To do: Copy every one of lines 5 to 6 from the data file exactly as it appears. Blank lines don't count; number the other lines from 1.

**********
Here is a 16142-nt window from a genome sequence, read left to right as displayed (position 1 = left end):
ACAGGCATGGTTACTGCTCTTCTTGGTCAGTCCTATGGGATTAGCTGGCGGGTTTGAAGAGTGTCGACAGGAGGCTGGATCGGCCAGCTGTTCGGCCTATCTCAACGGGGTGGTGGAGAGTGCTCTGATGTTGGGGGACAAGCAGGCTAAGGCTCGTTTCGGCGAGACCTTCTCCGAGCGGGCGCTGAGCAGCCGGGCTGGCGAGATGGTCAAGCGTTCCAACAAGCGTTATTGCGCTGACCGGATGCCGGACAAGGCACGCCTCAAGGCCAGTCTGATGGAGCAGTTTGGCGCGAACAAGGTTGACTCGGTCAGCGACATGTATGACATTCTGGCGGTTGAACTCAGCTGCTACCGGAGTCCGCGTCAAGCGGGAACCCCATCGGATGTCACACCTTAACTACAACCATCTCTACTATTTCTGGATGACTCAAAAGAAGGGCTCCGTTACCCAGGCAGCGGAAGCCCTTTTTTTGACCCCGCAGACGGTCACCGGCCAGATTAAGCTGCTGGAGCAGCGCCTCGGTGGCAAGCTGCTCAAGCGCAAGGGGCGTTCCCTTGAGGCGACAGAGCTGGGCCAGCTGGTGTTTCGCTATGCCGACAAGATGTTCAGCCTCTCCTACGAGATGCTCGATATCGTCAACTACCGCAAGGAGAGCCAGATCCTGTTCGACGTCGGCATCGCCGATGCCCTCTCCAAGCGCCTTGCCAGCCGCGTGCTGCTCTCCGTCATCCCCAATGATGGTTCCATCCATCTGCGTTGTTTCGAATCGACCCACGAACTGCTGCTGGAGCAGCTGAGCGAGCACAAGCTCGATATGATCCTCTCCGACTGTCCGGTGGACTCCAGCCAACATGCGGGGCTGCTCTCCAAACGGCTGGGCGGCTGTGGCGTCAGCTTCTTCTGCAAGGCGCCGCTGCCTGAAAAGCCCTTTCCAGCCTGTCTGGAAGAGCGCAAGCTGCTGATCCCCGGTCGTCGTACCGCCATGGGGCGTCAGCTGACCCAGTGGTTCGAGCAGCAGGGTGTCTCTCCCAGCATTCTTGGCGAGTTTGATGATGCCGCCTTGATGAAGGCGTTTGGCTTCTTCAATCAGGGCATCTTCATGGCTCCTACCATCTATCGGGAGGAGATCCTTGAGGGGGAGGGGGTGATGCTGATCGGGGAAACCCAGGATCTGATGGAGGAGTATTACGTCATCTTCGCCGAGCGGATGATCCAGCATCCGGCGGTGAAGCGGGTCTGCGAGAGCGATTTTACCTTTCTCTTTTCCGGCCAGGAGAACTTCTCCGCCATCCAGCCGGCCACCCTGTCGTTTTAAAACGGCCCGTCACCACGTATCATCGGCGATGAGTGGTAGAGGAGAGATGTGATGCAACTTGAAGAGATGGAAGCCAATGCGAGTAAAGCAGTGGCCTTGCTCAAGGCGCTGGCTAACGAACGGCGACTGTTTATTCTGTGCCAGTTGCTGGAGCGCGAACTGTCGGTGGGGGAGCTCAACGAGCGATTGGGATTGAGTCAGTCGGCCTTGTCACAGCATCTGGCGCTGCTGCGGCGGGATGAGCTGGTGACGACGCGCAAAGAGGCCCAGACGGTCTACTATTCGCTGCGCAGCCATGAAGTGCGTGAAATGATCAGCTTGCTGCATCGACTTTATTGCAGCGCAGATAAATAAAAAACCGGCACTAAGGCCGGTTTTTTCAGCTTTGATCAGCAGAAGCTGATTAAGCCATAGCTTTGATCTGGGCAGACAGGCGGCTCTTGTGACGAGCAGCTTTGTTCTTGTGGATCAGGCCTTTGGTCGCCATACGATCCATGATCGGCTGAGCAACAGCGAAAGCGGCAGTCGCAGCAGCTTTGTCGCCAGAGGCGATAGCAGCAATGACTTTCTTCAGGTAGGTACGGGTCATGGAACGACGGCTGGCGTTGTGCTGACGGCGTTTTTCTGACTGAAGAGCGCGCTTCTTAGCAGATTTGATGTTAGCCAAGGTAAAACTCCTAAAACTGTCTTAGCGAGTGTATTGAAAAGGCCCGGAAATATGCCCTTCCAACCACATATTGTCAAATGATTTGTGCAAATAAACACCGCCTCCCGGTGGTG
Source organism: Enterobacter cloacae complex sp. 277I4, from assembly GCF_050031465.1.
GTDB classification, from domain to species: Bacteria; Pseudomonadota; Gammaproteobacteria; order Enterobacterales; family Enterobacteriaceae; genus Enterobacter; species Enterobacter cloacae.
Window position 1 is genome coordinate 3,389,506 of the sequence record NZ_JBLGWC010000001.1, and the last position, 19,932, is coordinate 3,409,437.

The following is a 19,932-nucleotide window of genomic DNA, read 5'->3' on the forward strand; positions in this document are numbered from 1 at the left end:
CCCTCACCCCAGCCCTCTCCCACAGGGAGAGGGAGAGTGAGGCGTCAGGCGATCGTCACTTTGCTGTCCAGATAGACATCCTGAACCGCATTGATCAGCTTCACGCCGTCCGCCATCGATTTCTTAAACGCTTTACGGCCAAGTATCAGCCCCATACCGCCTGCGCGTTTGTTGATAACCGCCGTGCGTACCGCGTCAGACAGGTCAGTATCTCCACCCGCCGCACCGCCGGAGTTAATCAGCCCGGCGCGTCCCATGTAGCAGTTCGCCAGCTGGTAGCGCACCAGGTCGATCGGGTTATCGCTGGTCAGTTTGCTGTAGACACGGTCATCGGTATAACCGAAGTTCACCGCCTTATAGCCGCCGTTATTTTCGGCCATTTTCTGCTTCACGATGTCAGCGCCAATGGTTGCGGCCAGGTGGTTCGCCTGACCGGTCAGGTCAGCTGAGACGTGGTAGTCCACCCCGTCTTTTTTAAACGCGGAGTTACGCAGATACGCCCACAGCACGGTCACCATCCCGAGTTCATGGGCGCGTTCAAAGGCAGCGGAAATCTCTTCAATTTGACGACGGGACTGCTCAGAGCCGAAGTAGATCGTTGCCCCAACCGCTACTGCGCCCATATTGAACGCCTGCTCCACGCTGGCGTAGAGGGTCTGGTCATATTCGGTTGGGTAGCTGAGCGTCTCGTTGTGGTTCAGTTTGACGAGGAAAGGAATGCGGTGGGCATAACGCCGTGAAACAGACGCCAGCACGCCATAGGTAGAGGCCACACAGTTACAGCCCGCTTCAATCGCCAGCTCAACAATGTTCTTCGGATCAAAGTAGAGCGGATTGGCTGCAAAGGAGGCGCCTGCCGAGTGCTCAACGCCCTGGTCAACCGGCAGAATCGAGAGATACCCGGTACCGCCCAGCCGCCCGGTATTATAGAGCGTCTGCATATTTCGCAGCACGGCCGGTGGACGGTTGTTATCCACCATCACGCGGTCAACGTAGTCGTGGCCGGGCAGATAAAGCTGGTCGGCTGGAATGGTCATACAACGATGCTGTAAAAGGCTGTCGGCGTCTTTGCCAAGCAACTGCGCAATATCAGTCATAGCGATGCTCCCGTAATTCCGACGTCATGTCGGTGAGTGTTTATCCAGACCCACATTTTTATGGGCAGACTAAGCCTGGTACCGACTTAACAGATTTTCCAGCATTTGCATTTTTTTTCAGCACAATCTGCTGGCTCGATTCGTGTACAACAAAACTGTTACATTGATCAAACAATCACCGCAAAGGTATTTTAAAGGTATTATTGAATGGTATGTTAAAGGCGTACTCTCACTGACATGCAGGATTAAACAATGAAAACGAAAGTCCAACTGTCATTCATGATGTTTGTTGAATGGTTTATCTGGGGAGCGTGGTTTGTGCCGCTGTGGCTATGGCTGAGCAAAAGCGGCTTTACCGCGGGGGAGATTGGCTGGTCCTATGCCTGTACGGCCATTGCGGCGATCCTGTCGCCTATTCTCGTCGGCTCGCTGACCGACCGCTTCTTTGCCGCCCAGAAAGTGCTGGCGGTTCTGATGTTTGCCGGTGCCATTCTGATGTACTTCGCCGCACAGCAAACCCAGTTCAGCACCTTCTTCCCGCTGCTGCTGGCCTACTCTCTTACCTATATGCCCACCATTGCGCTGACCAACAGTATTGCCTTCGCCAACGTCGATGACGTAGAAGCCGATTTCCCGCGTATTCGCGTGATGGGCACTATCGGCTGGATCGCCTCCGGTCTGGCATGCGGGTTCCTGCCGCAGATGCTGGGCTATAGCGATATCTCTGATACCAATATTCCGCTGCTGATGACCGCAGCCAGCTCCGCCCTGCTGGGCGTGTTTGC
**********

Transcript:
Window position 1 is genome coordinate 3,389,506 of the sequence record NZ_JBLGWC010000001.1, and the last position, 19,932, is coordinate 3,409,437.

The following is a 19,932-nucleotide window of genomic DNA, read 5'->3' on the forward strand; positions in this document are numbered from 1 at the left end: